By Lief Nielsen
Within 24 hours of the explosions at the Boston Marathon last April, another, more powerful one went off: Marathon registrations surged all over the country. The message was clear: You can't take this away from us.
Over the past few years, you may have noticed that parks and sidewalks have been crowded with new runners. An unprecedented number of people, many of them in their 30s and 40s, have been shelling out for fancy running shoes and joining running groups. In 2000, about 300,000 runners crossed a marathon finish line in the U.S., compared with over 500,000 a decade later.
But why? There are a million saner ways to get into shape or compete. And in a sport where security all of a sudden is a major concern, racers and spectators alike are arguably putting themselves in danger by participating. There has to be more on these newly minted runners' minds than an upbeat desire to run for a really long time.
This year's New York City Marathon no doubt will be accompanied by some of the post-trauma symbolism that was so prevalent in the months following the Sept. 11 terrorist attacks. This time, the heroes will be the runners themselves, not just the first-responders. That's appropriate, but not for the obvious reasons. Many marathon runners were in it for more personal, emotional reasons long before an act of terrorism became linked with their sport. Sure, we'll enjoy the ticker tape, but our bravery and defiance is often about far more than just standing up to domestic terrorism.
If three years ago you'd told me I was a nascent marathoner, I'd have told you to leave town. At that point, the absolute limit of my willingness to exercise was the occasional vanity lap around Brooklyn's Prospect Park, a labored 3.3-mile slog done as quickly as possible to get it out of the way until my blossoming beer belly compelled me to return. I was in awe of my handful of friends who had finished marathons, but enter one myself? No way.
But it happened. Last year was a drag. Not that anything terrible went down, but a complete dearth of good news can be worse than a catastrophe. I was depressed. My boss called me in one day and told me that while I technically was doing my job, my "promotability" scored a D. I'd never gotten a D in anything. I was just phoning it in, and we all knew it.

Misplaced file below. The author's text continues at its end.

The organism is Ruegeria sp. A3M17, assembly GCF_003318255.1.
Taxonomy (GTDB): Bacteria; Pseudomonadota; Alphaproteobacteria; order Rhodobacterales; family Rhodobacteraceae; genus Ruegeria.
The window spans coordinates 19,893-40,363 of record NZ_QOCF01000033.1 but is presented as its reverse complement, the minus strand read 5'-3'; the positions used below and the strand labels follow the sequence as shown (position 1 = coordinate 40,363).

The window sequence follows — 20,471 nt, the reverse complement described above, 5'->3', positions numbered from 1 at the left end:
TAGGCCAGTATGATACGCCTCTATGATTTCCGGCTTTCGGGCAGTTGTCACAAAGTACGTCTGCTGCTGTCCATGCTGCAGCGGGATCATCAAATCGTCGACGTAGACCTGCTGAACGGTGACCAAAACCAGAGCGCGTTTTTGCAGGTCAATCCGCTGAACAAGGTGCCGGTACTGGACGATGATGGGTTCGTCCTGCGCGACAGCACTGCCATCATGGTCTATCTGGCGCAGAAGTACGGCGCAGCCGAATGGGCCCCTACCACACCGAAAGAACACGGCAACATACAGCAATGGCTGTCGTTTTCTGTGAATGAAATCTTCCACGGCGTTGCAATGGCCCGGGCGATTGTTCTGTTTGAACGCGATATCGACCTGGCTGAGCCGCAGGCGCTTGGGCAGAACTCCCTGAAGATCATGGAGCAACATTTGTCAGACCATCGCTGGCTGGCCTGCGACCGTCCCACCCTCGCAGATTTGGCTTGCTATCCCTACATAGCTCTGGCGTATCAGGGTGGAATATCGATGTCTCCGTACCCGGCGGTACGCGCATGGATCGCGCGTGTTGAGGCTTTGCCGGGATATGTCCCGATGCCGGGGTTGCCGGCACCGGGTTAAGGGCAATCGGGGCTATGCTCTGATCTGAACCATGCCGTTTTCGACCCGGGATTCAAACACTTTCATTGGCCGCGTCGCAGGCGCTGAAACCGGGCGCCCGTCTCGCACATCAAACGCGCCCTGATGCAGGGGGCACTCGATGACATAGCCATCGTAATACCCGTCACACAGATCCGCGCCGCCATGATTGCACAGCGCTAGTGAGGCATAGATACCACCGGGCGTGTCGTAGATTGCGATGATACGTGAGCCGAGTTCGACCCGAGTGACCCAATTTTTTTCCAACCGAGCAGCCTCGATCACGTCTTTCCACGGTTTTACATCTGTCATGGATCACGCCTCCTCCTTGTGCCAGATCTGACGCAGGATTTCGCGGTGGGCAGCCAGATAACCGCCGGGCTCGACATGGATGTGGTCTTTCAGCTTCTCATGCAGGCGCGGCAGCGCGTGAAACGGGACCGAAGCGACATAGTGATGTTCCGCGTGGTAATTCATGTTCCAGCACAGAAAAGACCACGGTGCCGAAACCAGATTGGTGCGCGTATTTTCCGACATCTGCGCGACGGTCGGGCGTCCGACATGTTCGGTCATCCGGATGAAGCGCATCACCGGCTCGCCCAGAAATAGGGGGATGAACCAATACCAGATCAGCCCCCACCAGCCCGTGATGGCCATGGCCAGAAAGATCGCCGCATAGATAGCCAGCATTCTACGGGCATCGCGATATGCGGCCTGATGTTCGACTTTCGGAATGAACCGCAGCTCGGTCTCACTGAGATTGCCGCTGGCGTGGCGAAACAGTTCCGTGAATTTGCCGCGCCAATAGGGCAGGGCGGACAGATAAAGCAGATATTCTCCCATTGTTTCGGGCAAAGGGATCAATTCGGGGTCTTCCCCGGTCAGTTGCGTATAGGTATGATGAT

The main reason for this funk was clear. For years, my wife and I had been trying to have a kid, and 2012 was to be the big, final push to success. For those of you who haven't been through the wringer of late-30s in-vitro, it's a lot more than just jerking off into a cup -- although there's plenty of that. It's tens of thousands of dollars in bets that are stacked against you and it's countless doctor visits. It's injecting your spouse with two-inch needles and it's a robotic sex life. It's looking longingly at a printout of a blob of cells. Worst of all, it's a wife who is heartbroken.
I needed an escape, but more importantly, I needed to take ownership of something in the face of this mid-life stasis. Whether I was conscious of it or not, I needed some sort of measurable success, and that, I decided, was going to take the form of finishing a New York City Marathon.
I'd actually run a half-marathon the year before. My company paid for it in return for raising some money for a charity I knew little about. That one scared me to the extent that I downed nine beers the night before during an apocalyptic rainstorm that I thought would last through the race. It didn't, but the run was brutal anyway. The marathon was to be -- well, twice that.
So I started running everywhere. I'd run to whatever event and just be the guy in running duds. Or I'd change after work and run home from Midtown across the Manhattan Bridge, then maybe finish off with a lap around my familiar training grounds. I picked the hottest day of the year and ran from Battery Park to the George Washington Bridge. My wife took to jokingly referring to herself as a running widow (she wasn't joking). But she understood that I needed this. Why else would I sneak out of the beach house to train before everybody got up? My sights were set on the 2012 New York City Marathon. I would finish that goddamned race.